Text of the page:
Sunday 26 May 2019

'If it wasn't for the PLC, I would never have got a place on a nursing degree course'

Amy Martin, Moate Business College/Athlone IT

Amy Martin did a year in Moate Business College before landing her dream course in Athlone IT Photo: Ger Rogers Photography
Amy Martin did a year in Moate Business College before landing her dream course in Athlone IT Photo: Ger Rogers Photography

Amy Martin always wanted to be a nurse but she wasn't confident of achieving the CAO points necessary to gain entry to this highly competitive field of study.

The 19-year-old from Westmeath says she didn't like school: "It wasn't really my thing; I felt I wasn't doing anything I really enjoyed."

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The former pupil of Moate Community School skipped Transition Year and sat her Leaving Cert at 17. Despite her young age, by then she had a clear plan of how she was going to realise her dream.

It worked perfectly and last September, one year after leaving school, Amy started her nursing degree programme.

During fifth year, Amy's guidance counsellor introduced her to the idea of post-Leaving Cert (PLC) courses, which may be for one or two years and a wide variety of which are on offer in the neighbouring Moate Business College. It is a large college of further education, with courses in business and IT, caring, and art and leisure.

Amy applied to the CAO, but she also applied for a place on the PLC in Nursing Studies in Moate Business College.

"I wanted to go there. I applied to the CAO, but I knew I was going to go to the business college," she says.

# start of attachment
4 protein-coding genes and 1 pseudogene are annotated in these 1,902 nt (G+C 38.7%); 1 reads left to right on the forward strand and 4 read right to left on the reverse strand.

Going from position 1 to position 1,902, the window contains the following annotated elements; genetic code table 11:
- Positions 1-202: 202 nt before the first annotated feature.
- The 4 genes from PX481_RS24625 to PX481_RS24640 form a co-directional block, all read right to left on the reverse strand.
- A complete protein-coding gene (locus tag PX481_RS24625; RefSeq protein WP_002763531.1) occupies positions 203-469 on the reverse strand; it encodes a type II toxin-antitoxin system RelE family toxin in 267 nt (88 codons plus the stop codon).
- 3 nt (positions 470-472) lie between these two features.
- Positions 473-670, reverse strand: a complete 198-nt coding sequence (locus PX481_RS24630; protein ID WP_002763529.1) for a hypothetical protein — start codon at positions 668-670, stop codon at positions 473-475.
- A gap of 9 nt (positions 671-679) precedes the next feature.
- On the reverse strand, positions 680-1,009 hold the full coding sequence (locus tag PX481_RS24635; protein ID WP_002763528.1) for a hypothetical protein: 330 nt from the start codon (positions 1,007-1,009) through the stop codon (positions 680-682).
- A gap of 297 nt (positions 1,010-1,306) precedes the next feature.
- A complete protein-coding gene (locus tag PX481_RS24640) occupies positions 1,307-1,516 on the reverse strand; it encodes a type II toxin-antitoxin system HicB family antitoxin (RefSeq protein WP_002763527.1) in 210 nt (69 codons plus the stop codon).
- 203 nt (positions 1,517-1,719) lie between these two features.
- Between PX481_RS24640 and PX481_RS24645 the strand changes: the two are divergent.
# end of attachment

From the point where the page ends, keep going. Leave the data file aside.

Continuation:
Successful completion of the PLC allows students to compete for places in a large number of nursing degree programmes, both in Ireland and the UK, based on PLC results and not CAO points.

As well as doing modules in subjects such as anatomy and physiology, as in all PLCs, students also cover areas such as communications.

It was the right decision for Amy: "I was the type where it was an effort for me to go to school, but with the business college, if there was a day I couldn't go, I was really upset. If you like what you are doing, it makes it easier to put the work in."

While PLC students need a minimum of five distinctions to be considered for progression to higher education, Amy swept the boards with eight and clinched a reserved place on the general nursing degree programme in Athlone IT.

"If it wasn't for the PLC, I never would have got that place. I had a fantastic year and I would recommend it to anyone.

"It gave me the basics and it was a great introduction to college. I am very lucky to be where I am, studying what I want to study."

Irish Independent

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